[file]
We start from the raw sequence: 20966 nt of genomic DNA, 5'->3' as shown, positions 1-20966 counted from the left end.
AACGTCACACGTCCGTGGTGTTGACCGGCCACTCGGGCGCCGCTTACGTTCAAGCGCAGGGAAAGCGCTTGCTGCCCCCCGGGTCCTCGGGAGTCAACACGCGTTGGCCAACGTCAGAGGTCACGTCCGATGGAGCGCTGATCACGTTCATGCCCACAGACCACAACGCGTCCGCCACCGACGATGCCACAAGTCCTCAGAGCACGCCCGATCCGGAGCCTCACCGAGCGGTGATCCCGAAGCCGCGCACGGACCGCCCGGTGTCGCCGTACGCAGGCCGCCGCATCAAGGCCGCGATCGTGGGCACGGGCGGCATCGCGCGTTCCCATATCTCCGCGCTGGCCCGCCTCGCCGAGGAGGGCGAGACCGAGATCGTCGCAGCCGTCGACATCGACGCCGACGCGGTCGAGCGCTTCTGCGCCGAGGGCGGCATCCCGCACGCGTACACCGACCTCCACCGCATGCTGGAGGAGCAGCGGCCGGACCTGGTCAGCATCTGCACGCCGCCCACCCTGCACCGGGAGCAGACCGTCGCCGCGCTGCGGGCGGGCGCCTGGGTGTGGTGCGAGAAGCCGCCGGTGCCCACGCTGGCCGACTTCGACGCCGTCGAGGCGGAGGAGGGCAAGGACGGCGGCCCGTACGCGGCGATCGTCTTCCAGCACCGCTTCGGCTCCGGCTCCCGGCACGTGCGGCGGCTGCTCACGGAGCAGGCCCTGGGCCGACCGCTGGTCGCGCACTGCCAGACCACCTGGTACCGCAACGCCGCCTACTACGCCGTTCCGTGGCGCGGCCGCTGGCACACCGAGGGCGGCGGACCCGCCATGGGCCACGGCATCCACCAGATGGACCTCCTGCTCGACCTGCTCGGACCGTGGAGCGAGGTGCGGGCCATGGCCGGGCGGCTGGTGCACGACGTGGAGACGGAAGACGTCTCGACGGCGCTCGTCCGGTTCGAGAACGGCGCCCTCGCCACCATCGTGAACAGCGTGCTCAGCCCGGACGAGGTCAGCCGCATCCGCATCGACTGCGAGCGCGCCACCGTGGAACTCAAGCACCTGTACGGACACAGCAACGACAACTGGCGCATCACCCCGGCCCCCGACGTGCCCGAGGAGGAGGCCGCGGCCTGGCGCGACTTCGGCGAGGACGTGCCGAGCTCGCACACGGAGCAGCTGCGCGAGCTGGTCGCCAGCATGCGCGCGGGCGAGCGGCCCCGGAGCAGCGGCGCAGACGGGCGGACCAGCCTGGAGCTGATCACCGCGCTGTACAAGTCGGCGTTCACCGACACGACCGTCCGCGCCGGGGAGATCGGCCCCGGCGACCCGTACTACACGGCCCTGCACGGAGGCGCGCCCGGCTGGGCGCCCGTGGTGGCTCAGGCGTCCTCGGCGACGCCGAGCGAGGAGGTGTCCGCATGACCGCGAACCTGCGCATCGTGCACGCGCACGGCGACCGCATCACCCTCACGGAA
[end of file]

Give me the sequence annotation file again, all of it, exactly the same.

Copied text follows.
We start from the raw sequence: 20966 nt of genomic DNA, 5'->3' as shown, positions 1-20966 counted from the left end.
AACGTCACACGTCCGTGGTGTTGACCGGCCACTCGGGCGCCGCTTACGTTCAAGCGCAGGGAAAGCGCTTGCTGCCCCCCGGGTCCTCGGGAGTCAACACGCGTTGGCCAACGTCAGAGGTCACGTCCGATGGAGCGCTGATCACGTTCATGCCCACAGACCACAACGCGTCCGCCACCGACGATGCCACAAGTCCTCAGAGCACGCCCGATCCGGAGCCTCACCGAGCGGTGATCCCGAAGCCGCGCACGGACCGCCCGGTGTCGCCGTACGCAGGCCGCCGCATCAAGGCCGCGATCGTGGGCACGGGCGGCATCGCGCGTTCCCATATCTCCGCGCTGGCCCGCCTCGCCGAGGAGGGCGAGACCGAGATCGTCGCAGCCGTCGACATCGACGCCGACGCGGTCGAGCGCTTCTGCGCCGAGGGCGGCATCCCGCACGCGTACACCGACCTCCACCGCATGCTGGAGGAGCAGCGGCCGGACCTGGTCAGCATCTGCACGCCGCCCACCCTGCACCGGGAGCAGACCGTCGCCGCGCTGCGGGCGGGCGCCTGGGTGTGGTGCGAGAAGCCGCCGGTGCCCACGCTGGCCGACTTCGACGCCGTCGAGGCGGAGGAGGGCAAGGACGGCGGCCCGTACGCGGCGATCGTCTTCCAGCACCGCTTCGGCTCCGGCTCCCGGCACGTGCGGCGGCTGCTCACGGAGCAGGCCCTGGGCCGACCGCTGGTCGCGCACTGCCAGACCACCTGGTACCGCAACGCCGCCTACTACGCCGTTCCGTGGCGCGGCCGCTGGCACACCGAGGGCGGCGGACCCGCCATGGGCCACGGCATCCACCAGATGGACCTCCTGCTCGACCTGCTCGGACCGTGGAGCGAGGTGCGGGCCATGGCCGGGCGGCTGGTGCACGACGTGGAGACGGAAGACGTCTCGACGGCGCTCGTCCGGTTCGAGAACGGCGCCCTCGCCACCATCGTGAACAGCGTGCTCAGCCCGGACGAGGTCAGCCGCATCCGCATCGACTGCGAGCGCGCCACCGTGGAACTCAAGCACCTGTACGGACACAGCAACGACAACTGGCGCATCACCCCGGCCCCCGACGTGCCCGAGGAGGAGGCCGCGGCCTGGCGCGACTTCGGCGAGGACGTGCCGAGCTCGCACACGGAGCAGCTGCGCGAGCTGGTCGCCAGCATGCGCGCGGGCGAGCGGCCCCGGAGCAGCGGCGCAGACGGGCGGACCAGCCTGGAGCTGATCACCGCGCTGTACAAGTCGGCGTTCACCGACACGACCGTCCGCGCCGGGGAGATCGGCCCCGGCGACCCGTACTACACGGCCCTGCACGGAGGCGCGCCCGGCTGGGCGCCCGTGGTGGCTCAGGCGTCCTCGGCGACGCCGAGCGAGGAGGTGTCCGCATGACCGCGAACCTGCGCATCGTGCACGCGCACGGCGACCGCATCACCCTCACGGAA